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Updates about killed Journalists

Malta police chief quits amid criticism over murdered journalist case

(I posted an article about it here)

Malta's police chief has resigned following criticism of his handling of the 2017 murder of journalist Daphne Caruana Galizia. New Prime Minister Robert Abela has vowed to improve the rule of law in Malta.

Malta's police chief resigned on Friday following ongoing criticism of his handling of the 2017 murder of Daphne Caruana Galizia, a journalist who investigated corruption.

The country's new prime minister, Robert Abela, announced Lawrence Cutajar's resignation on Friday, four days after taking office with a pledge to improve the rule of law on the island nation.

"In his resignation letter, Mr Cutajar wrote that the appointment of a new prime minister demanded change so that necessary reforms to the [police] force could start taking place," Abela said in a press conference.

Caruana Galizia's son Paul tweeted that he had called for the resignation two years ago.

"How they mocked us when, a day after my mother was assassinated, we called for the resignations of the prime minister, police commissioner, and attorney general, and the investigation of Keith Schembri," he wrote.

"Watch them fall," he added.

Activist group Occupy Justice said the resignation was "long overdue."

Abela has shaken the political landscape in his few days in office, in an attempt to distance himself from the scandals attached to his predecessor.

With a Cabinet reshuffle earlier this week, he hoped to give Malta's ruling Labour party a new lease of life. However, the attorney general, Peter Grech, has remained in his role despite widespread calls for his resignation.

What does Cutajar's resignation mean?

Ex-police chief Cutajar received criticism from international bodies for his reluctance to investigate allegations of financial crime relating to the top aide of former Prime Minister Muscat.

In January 2018, a delegation of EU lawmakers noted a "lack of police action, despite the very serious evidence of maladministration involving even members of the Maltese government."

Read more: How a journalist's murder haunts Malta's ruling elite

Activists hope that Cutajar's resignation will lead to a more open investigation into Caruana Galizia's murder and better police scrutiny of senior figures.

Abela will appoint the new police commissioner next week. The prime minister's role has been criticized as too powerful, as they directly appoint police chiefs and judges.

What has happened since the murder of Caruana Galizia?

Abela's predecessor, Muscat, stepped down amid criticism of his handling of the murder of Caruana Galizia.

Muscat was embroiled in controversy after a senior aide, Keith Schembri, was implicated in the murder following the arrest of wealthy businessman Yorgen Fenech.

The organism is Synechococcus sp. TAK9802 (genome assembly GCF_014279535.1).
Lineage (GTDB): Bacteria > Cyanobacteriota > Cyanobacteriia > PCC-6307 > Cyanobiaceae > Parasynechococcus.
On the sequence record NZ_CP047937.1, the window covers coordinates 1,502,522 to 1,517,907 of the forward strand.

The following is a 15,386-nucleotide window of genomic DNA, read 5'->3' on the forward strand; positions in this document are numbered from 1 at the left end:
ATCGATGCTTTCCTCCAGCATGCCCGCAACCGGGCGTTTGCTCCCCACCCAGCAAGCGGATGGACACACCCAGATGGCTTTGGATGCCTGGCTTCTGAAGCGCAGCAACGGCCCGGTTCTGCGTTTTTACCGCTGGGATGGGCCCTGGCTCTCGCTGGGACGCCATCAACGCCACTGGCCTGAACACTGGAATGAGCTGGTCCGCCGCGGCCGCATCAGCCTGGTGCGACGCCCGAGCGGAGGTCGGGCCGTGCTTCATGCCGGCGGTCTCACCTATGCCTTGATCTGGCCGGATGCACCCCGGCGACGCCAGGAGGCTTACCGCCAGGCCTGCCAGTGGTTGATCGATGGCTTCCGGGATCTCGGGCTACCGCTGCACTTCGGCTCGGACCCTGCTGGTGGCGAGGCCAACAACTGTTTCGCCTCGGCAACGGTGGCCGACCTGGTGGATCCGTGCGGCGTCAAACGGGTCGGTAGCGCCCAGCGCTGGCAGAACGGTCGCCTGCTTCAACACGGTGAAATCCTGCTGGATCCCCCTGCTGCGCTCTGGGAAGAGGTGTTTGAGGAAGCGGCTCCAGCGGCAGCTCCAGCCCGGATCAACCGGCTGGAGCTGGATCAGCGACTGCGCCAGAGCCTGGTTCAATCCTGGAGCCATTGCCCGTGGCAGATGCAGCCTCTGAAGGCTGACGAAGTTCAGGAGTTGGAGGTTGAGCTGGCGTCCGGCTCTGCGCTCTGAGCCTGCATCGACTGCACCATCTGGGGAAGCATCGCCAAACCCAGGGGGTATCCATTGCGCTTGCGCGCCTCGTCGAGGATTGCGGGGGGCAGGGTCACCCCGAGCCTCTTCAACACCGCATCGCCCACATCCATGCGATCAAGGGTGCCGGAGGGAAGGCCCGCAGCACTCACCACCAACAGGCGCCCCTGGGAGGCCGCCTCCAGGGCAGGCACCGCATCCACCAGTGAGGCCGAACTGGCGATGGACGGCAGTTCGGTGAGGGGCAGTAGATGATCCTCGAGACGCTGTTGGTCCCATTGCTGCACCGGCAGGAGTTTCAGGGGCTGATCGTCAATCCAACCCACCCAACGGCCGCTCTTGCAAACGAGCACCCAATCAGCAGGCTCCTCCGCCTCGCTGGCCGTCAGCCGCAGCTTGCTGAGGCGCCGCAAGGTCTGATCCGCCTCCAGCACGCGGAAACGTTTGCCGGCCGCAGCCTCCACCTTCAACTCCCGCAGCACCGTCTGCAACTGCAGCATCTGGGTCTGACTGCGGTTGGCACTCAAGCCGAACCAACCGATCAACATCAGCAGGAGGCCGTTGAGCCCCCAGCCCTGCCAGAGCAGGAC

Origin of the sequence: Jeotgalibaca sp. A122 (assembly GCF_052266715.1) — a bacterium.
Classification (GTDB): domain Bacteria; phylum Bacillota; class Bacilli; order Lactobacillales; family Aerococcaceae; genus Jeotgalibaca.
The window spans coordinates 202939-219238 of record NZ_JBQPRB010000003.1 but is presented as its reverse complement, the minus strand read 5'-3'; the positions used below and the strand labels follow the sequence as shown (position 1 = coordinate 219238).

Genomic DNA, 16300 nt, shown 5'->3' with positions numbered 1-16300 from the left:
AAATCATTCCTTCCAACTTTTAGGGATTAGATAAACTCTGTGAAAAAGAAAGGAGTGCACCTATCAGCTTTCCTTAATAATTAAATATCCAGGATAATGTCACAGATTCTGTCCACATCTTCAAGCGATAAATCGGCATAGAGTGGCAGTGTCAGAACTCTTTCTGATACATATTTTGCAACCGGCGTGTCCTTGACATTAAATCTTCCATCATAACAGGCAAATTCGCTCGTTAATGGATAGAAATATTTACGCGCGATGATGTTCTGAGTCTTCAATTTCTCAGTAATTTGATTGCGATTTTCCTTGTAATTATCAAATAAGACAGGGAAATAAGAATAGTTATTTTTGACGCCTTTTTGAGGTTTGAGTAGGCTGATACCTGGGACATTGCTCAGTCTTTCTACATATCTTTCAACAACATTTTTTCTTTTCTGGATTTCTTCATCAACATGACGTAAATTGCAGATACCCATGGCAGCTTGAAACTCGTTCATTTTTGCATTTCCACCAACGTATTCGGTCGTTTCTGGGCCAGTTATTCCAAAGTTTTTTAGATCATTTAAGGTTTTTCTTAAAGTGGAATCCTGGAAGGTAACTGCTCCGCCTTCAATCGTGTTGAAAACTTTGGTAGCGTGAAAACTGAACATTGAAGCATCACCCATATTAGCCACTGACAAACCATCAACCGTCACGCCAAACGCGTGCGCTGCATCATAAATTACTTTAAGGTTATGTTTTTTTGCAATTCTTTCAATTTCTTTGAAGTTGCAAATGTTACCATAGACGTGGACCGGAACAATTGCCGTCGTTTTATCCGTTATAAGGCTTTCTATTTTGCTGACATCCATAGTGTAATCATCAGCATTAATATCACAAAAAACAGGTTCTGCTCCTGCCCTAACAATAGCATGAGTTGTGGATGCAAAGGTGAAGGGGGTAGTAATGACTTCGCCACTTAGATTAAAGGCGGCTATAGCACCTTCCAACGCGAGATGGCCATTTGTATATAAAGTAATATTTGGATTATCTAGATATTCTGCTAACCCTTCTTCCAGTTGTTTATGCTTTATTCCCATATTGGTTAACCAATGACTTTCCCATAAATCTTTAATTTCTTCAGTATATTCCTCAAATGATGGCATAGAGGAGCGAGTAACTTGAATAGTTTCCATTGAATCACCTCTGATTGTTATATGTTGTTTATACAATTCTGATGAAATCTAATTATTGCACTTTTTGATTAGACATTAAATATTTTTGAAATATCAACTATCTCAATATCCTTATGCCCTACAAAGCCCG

Fenech was charged in November as an accomplice to murder. Three other men are on trial for allegedly detonating the bomb that killed Caruana Galizia in October 2017.

Read more: Opinion: Malta is a wake-up call

Caruana Galizia's sons, along with a number of activist groups, have long fought for justice for their mother, accusing senior government figures of being complicit in her murder or failing to hold up the rule of law.

Caruana Galizia, who was killed in a car bomb attack, fought to expose and denounce corruption linked to Malta's elite.


Malta gets new PM after Muscat departs over Daphne Caruana Galizia murder

Robert Abela elected as Labour leader after PM Joseph Muscat resigned amid controversy surrounding investigation of journalist’s death

Outsider Robert Abela is set to become Malta’s new prime minister after the downfall of previous leader Joseph Muscat over the investigation into the murder of an investigative journalist.

Abela, who is seen as representing continuity, was elected leader of the Labour party on Sunday, meaning he automatically takes the role of prime minister.

In the election run-up Abela did not criticise Muscat, who had announced in December he would quit following widespread anger over his perceived efforts to protect friends and allies from a probe into the 2017 car bombing murder of Daphne Caruana Galizia.

Muscat, 45, was set to resign on Sunday.

Prior to the election result activist groups cast doubt on whether his successor would bring about real change in the country which they say has been taken over by “criminals”.

Dubbed the “one woman WikiLeaks”, Caruana Galizia exposed corruption at the highest levels. She was killed by a car bomb on 16 October 2017 in an attack that made world headlines.

Less than an hour before her death she wrote on her blog: “There are crooks everywhere you look. The situation is desperate.

It was expected that some 17,500 Labour voters would vote for the first mid-term prime minister in the party’s history.